To code or not to code,┬áthat is the question. The more experience I get, the less code I try to write. Seems weird right? Not that writing code is bad, it just doesn’t make sense to solve problems that have already been solved. I find it much more rewarding for my clients to integrate open source solutions into the technical fabric of their architecture. That way, they piggy back on the countless hours of effort open source developers have devoted, and I can concentrate on seamlessly gluing together the integration points in a way that still leaves flexibility if/when certain parts of the system need to be replaced. Implementing open source solutions is definitely more of a mind frame than anything else. If you truly want to make it work, you need to make each component fully fit into the development process. Probably the most important thing to consider is “How easy is it going to be to upgrade when a new version is released?“. That is where a good understanding of source code version control systems comes in handy. If you are using git, you should definitely get familiar with submodules and Subtrees. Similarly, if you are using subversion, you should check out Vendor Branches. Using these techniques, you can make it easier to keep your project up to date with each of the third party libraries that you are using.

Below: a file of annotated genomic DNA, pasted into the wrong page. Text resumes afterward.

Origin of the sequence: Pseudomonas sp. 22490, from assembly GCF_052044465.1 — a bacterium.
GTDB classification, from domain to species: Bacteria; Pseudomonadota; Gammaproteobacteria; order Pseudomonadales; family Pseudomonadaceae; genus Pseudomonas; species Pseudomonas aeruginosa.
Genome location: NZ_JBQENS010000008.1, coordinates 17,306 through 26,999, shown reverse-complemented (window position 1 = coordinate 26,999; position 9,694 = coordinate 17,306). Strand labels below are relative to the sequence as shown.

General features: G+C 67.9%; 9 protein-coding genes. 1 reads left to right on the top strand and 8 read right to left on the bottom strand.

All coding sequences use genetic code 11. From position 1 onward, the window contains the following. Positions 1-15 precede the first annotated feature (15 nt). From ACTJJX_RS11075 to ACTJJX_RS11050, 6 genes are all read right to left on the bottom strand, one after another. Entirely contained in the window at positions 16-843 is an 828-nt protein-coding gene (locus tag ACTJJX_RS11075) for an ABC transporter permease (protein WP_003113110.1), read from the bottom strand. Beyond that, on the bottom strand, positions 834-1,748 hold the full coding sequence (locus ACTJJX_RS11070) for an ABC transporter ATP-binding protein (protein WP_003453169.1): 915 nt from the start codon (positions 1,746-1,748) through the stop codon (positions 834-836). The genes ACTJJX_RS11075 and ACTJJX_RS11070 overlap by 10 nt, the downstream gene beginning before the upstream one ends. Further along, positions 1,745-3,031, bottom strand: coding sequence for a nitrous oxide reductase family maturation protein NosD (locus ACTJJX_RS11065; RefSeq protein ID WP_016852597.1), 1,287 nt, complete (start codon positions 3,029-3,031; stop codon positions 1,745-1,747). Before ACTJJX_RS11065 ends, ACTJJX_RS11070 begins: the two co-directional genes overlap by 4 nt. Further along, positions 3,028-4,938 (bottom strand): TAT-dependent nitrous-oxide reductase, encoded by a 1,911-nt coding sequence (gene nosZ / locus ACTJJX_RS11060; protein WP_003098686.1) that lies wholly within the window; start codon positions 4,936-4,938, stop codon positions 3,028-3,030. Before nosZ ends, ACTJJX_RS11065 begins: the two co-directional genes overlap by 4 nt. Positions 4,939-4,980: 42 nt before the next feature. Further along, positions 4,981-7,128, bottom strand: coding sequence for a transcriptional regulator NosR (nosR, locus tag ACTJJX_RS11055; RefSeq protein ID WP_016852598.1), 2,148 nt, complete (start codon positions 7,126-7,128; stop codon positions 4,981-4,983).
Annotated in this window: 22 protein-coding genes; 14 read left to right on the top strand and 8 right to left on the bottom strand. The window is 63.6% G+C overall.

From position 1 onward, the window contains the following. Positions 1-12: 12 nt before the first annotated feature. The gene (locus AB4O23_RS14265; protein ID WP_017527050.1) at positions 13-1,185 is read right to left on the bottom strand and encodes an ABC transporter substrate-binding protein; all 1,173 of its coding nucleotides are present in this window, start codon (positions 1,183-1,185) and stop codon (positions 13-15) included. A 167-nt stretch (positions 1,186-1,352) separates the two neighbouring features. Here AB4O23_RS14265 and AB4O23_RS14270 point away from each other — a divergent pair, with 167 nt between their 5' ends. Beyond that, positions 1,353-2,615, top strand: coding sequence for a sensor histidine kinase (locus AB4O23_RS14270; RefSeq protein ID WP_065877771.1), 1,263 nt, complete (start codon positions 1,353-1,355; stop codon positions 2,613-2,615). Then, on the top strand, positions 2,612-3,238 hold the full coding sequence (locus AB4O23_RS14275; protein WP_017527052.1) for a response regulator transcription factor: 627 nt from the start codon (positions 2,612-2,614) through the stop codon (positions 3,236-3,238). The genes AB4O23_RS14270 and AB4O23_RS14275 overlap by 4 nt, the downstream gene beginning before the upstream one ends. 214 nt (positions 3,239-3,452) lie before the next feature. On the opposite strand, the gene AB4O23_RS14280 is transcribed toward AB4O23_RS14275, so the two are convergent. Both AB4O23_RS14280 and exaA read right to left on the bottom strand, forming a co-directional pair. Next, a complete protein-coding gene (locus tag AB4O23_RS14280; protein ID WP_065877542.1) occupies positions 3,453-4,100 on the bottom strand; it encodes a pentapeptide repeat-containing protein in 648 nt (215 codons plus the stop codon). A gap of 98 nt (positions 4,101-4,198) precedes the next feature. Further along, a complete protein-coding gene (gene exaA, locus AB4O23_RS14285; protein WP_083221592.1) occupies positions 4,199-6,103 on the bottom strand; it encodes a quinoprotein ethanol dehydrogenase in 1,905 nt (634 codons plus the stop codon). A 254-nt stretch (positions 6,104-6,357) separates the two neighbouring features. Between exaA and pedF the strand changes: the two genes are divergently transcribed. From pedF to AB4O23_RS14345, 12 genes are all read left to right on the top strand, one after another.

highlanderBefore I start writing code for a project, I try to ask myself if the problem I am trying to solve is specific to the project. If it is not, I try to tap into the arsenal of open source frameworks/projects that I have become familiar with. There is definitely a learning curve involved with learning a new framework. A couple of years ago, I learned Drupal and WordPress which are leading php content management frameworks. I will have to confess, that things didn’t really click that fast. I had come from an object oriented background with most of my experience in Java and Ruby frameworks. The patterns that Drupal uses to override and extent functionality seemed like a step backwards in evolution. After a few years and many projects, Drupal and WordPress have a special nook in my bag of tricks. Because I have experience with them and have lists of proven plugins, I can produce some pretty amazing content management systems in a short amount of time. The steep learning curve is definitely a deterrent, but it was not long before I felt like the “Highlander” absorbing the power of a slain immortal.